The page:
Major township project in Great Nicobar to impact turtle nesting sites, corals
The grant is one of the first steps in the environmental clearance process. It involves assessing the environmental impact of a project based on the scope and details disclosed by the applicant
A proposed township and area development project proposal on the Great Nicobar Island is likely to impact turtle and megapode nesting sites and affect coral reefs, according to the project documents seen by HT, even as the Union environment ministry’s Expert Appraisal Committee (EAC) has recommended it for grant of terms of reference (TOR). The grant is one of the first steps in the environmental clearance process. It involves assessing the environmental impact of a project based on the scope and details disclosed by the applicant.
The EAC has also raised concerns about the project, according to the minutes of the panel’s meeting on April 5 and 6 uploaded on the Parivesh website late last month. “The Committee notes that the site selection for the port component has been done keeping primarily the technical and financial viability in place. The environmental aspects were not given much weightage while selecting the site. The Island has a large number of endangered species including Leatherback Turtle at the Galathea Bay,” the minutes said.
The EAC called for involving an independent specialised institution such as the National Institute of Ocean Technology, National Centre for Coastal Research, National Institute of Oceanography for the technical aspect of the project. It suggested research institutes such as the Zoological Survey of India and Wildlife Institute of India for ecological assessment of the project related to Island ecosystems, its terrestrial and marine flora and fauna.
The EAC said an independent study/evaluation for the suitability of the proposed port site with a specific focus on Leatherback turtles, Nicobar Megapode and Dugong should be carried out.
The proposed township is expected to cover an area spread over 149.60 square km of which 28.27 square km is revenue land, 8.37 square km is deemed forest and 112.96 square km is forest land.
According to the summary of the project, the “preparation of Master plan for Holistic Development of Great Nicobar Island in Andaman & Nicobar Islands’ (prepared by Niti Aayog) is to enable the overall development of Great Nicobar Island, with a diverse and robust economy based on maritime services, tourism amongst other economic drivers.”
The project involves the development of an international container transhipment terminal (ICTT), greenfield international airport, township and area development and power plant.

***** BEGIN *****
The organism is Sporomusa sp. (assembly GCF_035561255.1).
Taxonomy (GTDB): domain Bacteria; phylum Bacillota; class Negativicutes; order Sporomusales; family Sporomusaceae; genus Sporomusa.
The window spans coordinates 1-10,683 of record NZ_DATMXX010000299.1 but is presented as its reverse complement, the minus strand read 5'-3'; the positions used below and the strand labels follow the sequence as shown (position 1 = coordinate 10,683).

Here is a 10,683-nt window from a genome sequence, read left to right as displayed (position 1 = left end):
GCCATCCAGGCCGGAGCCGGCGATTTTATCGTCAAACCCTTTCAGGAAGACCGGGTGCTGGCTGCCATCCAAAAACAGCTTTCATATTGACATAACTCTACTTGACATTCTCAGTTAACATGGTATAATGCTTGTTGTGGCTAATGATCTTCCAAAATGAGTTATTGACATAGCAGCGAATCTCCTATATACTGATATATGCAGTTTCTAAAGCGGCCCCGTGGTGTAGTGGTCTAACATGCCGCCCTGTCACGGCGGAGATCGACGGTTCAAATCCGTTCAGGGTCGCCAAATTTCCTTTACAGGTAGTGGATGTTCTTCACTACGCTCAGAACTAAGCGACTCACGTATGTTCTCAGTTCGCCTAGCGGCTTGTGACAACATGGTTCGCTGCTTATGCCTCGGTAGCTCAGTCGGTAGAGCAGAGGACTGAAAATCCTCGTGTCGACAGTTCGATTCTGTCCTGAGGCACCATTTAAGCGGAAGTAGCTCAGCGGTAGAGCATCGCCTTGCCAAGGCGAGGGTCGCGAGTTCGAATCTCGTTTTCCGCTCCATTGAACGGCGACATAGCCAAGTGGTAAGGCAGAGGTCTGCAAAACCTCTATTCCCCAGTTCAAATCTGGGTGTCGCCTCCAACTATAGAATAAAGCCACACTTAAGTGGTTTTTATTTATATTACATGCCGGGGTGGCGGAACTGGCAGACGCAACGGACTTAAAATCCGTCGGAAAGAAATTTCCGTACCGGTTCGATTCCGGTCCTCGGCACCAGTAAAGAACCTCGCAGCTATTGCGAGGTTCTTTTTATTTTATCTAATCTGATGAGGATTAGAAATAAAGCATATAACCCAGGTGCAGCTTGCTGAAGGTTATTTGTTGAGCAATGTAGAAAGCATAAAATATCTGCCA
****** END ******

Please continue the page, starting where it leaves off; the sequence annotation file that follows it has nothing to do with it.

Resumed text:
The summary said the proposed port will allow Great Nicobar “to participate in the regional and global maritime economy by becoming a major player in cargo transhipment. The proposed airport will support both the maritime sector and the tourism sector, which will attract international and national tourists to Great Nicobar to experience the outstanding natural environment and participate in sustainable tourism activities”. The project is worth ₹75,000 crore.
AECOM India, a Gurugram-based consultant, has prepared the pre-feasibility report for Niti Aayog as per documents on Parivesh portal. The report said four interlinked projects will add considerable socio-economic value at a relatively low social and environmental cost. “The ICTT and Power Plant project sites are uninhabited. Only the airport project requires resettlement, and the number of affected persons is low. The large majority of the existing corals have been avoided... The urban development will be kept on a small footprint along the edges of the island that are least frequented by the Shompen and the Nicobarese (indigenous people).”
Deepak Apte, marine ecologist and chairman of EAC Infra 1, said he cannot speak further on the project. “My TOR speaks for itself.”
On Tuesday, HT reported EAC on Infra 2 has raised concerns on the ecological impact of constructing a water aerodrome at Swaraj Island, formerly Havelock Island in Andaman and Nicobar Islands. The aim of the project, a part of the Centre’s Udan scheme (for regional airport development), is to connect remote areas of the island to Port Blair to promote tourism.
Bivash Pandav, director, Bombay Natural History Society, on Monday cited the high level of endemism in the species found in the Andaman and Nicobar Islands and their uniqueness while calling for the need to be careful about any infrastructure projects. “In the case of Galathea in Great Nicobar, as we know, it is among the most important and largest nesting sites for leatherback turtles in India. The nesting and distribution of leatherback turtles are restricted to the Andaman and Nicobar Islands,” said Pandav.
Manju Menon, a senior fellow at New Delhi’s Centre for Policy Research, said the Indian government has historically managed the Islands for geostrategic reasons. “So, it is a stretch to claim that this audacious project is planned for the island’s development. If we understand that and we see it in relation to India’s port policies and their poor outcomes, this project should first answer many fundamental questions in addition to the environmental issues.” Menon said the designers of the project ought to take some time to review the massive global changes brought on by Covid-19 instead of simply continuing with this project. “Because if we just continue like nothing has changed, we may not only have no development from this, and the project will have taken over most of the habitable area on that island and destroyed its very unique and rich ecology forever.”